“Time will tell how far it goes and where we come out on the other side,” said Krinsky, whose group sponsored the march across the Pettus Bridge and also has taken Rollins and other prosecutors to view the criminal system in Germany and the decriminalization of drug use in Portugal. “Hopefully, where we come out is that [prosecutors] get out of the way and the justice system is no longer filling this space and public health and mental health is the default response.”
Many of the prosecutors say they expected to battle entrenched local powers when they came into office but have found the opposition much harsher than they anticipated.
The Chicago Fraternal Order of Police has taken a no-confidence vote in Foxx, and 40 area police officials called on her to resign in April. They accused her of not prosecuting assaults on officers and blasted her decision to drop charges against Jussie Smollett, the “Empire” actor accused of paying acquaintances to stage a racist and homophobic attack against him.
Foxx said she suspects many of the attacks on her have nothing to do with her policy agenda, which includes treating retail thefts under $1,000 as misdemeanors and declining to prosecute drivers whose licenses have been suspended for failing to pay fines.
She pointed out that all 40 officers who called on her to resign are white and that a rally outside her office organized by the Fraternal Order of Police drew protesters linked to white nationalist groups, according to the Chicago Sun-Times.
“I can’t tell you what their motivations are, but I can tell you myself, and Rachael Rollins, and the less than 1 percent of prosecutors who are women of color, have seen a difference in the way we are treated,” Foxx said.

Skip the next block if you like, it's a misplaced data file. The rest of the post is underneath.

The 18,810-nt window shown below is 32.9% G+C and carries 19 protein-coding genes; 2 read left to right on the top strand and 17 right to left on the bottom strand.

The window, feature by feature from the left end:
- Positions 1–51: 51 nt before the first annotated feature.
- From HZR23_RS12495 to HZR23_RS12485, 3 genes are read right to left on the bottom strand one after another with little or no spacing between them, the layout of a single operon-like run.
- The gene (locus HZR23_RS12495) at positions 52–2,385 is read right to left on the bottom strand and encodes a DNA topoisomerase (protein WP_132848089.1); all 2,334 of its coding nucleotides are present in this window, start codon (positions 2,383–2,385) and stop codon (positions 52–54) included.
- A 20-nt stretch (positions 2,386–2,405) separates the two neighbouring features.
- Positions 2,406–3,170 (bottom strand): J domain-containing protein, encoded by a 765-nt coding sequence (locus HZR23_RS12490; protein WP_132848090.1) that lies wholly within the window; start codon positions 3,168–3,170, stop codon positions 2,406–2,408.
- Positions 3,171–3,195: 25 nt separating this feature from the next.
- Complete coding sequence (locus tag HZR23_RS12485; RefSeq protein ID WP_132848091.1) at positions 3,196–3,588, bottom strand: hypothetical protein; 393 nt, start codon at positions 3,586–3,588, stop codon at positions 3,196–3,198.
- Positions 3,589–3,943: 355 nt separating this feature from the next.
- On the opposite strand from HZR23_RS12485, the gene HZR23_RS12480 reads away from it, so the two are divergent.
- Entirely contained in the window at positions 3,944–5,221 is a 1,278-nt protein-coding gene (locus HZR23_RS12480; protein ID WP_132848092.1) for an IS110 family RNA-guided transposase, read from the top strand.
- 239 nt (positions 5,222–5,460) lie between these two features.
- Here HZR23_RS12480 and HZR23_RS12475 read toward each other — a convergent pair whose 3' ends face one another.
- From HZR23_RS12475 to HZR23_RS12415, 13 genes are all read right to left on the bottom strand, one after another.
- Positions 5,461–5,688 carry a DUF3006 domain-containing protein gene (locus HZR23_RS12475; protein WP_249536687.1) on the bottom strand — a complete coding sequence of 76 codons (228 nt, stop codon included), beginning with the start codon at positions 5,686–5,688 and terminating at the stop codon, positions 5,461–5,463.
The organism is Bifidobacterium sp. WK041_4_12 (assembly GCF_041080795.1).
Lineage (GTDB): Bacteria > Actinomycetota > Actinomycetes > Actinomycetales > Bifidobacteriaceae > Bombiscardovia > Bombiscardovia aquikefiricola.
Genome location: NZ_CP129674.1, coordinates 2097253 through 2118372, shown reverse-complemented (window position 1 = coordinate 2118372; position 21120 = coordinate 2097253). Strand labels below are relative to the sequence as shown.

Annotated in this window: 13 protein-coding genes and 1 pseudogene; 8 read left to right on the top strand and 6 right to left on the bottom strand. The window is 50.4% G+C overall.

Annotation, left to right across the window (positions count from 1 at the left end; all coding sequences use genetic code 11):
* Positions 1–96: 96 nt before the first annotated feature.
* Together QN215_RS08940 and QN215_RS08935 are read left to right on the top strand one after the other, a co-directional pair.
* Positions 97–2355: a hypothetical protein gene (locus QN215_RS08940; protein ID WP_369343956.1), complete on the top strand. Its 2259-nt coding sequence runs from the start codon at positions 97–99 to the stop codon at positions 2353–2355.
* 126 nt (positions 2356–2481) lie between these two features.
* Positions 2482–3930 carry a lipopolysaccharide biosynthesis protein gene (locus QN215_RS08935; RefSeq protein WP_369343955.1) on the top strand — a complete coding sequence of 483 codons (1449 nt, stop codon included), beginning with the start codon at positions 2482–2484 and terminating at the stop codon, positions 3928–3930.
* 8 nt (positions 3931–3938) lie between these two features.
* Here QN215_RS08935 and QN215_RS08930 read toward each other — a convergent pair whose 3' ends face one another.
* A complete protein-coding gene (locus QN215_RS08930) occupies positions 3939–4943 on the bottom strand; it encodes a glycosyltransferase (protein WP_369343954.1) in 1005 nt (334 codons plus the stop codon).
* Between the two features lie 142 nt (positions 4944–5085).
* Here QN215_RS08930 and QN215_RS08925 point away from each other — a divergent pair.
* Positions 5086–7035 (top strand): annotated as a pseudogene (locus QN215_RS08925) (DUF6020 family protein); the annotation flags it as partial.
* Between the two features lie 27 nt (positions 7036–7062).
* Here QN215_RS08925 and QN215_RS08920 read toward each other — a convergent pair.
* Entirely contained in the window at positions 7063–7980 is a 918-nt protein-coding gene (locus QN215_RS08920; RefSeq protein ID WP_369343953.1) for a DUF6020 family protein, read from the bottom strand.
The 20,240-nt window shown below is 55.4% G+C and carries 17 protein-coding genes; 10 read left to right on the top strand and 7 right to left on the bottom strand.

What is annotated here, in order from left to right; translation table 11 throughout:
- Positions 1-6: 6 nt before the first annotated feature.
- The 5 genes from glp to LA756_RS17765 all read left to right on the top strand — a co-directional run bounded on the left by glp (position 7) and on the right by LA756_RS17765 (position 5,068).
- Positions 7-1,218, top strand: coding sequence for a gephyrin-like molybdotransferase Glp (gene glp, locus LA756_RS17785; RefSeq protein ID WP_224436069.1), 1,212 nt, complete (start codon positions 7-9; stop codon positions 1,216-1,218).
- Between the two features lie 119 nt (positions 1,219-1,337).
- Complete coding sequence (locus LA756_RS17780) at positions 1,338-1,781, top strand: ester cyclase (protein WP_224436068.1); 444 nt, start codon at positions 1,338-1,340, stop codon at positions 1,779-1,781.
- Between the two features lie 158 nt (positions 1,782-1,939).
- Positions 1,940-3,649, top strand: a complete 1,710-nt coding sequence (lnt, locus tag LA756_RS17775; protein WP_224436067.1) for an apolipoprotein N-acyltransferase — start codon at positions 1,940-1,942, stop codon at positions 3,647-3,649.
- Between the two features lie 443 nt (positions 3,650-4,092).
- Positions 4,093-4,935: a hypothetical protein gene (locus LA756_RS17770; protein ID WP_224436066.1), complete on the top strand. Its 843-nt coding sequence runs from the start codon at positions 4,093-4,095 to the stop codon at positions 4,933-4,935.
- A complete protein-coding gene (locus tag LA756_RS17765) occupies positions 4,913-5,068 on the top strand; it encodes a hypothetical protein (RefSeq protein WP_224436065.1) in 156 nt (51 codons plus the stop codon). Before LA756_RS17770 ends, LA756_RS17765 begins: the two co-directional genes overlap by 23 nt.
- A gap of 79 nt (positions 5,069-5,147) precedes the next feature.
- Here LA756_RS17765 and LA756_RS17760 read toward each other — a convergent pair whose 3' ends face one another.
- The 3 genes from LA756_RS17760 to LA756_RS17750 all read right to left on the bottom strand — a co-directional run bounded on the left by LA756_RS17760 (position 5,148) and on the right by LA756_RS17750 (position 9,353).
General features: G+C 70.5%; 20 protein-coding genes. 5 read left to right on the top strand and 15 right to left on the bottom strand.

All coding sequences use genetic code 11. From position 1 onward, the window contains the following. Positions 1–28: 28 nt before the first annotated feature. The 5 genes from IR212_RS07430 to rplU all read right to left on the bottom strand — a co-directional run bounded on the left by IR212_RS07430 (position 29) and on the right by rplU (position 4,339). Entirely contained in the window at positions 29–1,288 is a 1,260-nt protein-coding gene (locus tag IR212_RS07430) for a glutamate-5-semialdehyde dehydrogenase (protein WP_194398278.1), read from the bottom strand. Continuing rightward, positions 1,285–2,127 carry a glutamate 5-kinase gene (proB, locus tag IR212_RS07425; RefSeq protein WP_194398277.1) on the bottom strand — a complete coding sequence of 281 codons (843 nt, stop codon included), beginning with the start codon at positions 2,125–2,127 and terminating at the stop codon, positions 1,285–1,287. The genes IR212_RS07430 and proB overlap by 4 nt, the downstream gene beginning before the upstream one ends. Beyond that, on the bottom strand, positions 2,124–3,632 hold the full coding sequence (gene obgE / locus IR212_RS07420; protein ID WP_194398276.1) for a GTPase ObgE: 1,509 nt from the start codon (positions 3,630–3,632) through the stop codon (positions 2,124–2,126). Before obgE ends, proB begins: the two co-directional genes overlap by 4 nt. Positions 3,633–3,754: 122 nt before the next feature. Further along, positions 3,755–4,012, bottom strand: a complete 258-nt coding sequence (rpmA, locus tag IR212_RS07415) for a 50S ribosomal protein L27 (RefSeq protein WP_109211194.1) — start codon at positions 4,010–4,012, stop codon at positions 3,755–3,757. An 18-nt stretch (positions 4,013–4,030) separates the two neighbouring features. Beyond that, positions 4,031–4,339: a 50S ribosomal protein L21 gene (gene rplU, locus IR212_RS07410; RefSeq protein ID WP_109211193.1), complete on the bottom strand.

Earlier this month, a Boston judge refused to grant a request by one of Rollins’s prosecutors to drop disorderly conduct charges against protesters arrested at a Straight Pride parade. Rollins appealed to a justice on the state’s highest court, who ruled the local judge had “no authority” to overrule her prosecutorial discretion.
“I’m often asked, is this an evolution, or a revolution?” Rollins said. “It’s both.”
She pointed out that while her predecessor, Dan Conley, routinely dismissed 55 percent of the offenses on Rollins’s “decline to prosecute” list, according to an ACLU study, “it’s revolutionary because I put it in writing because I want to be held accountable.”
Foxx, the Chicago prosecutor, said she finds it strange that President Trump and many Democratic presidential candidates are embracing criminal justice reform at the same time it remains so polarizing on the local level.
“I have cognitive dissonance with that,” she said. “I cannot reconcile how this is a conversation nationally but on the ground the pushback is ferocious.”
As the prosecutors have come under siege, many have turned to each other for support.
“It has become a fraternity,” said Wesley Bell, St. Louis County’s first black prosecutor, who was elected to the Ferguson, Mo., City Council after the fatal shooting of Michael Brown, an unarmed black teenager, by a white police officer in 2014. “We are working with organizations to come up with best policies. We bounce ideas off one another.”
Foxx said that network has become a source of comfort.
“The headlines in your paper and the noise in your area can feel particularly isolating,” she said. “And when you talk, it’s less isolating. You see someone who is contending with this. There’s a level of encouragement with that.”
Krinsky said she believes the progressive prosecution movement will grow and noted that some have recently been elected in rural areas and red states.
“I think they’re pushing the envelope in ways we just have not seen before,” she said. “It’s a completely new moment that is a result of communities that want something different, and that will bring about a sea change.”
Michael Levenson can be reached at firstname.lastname@example.org .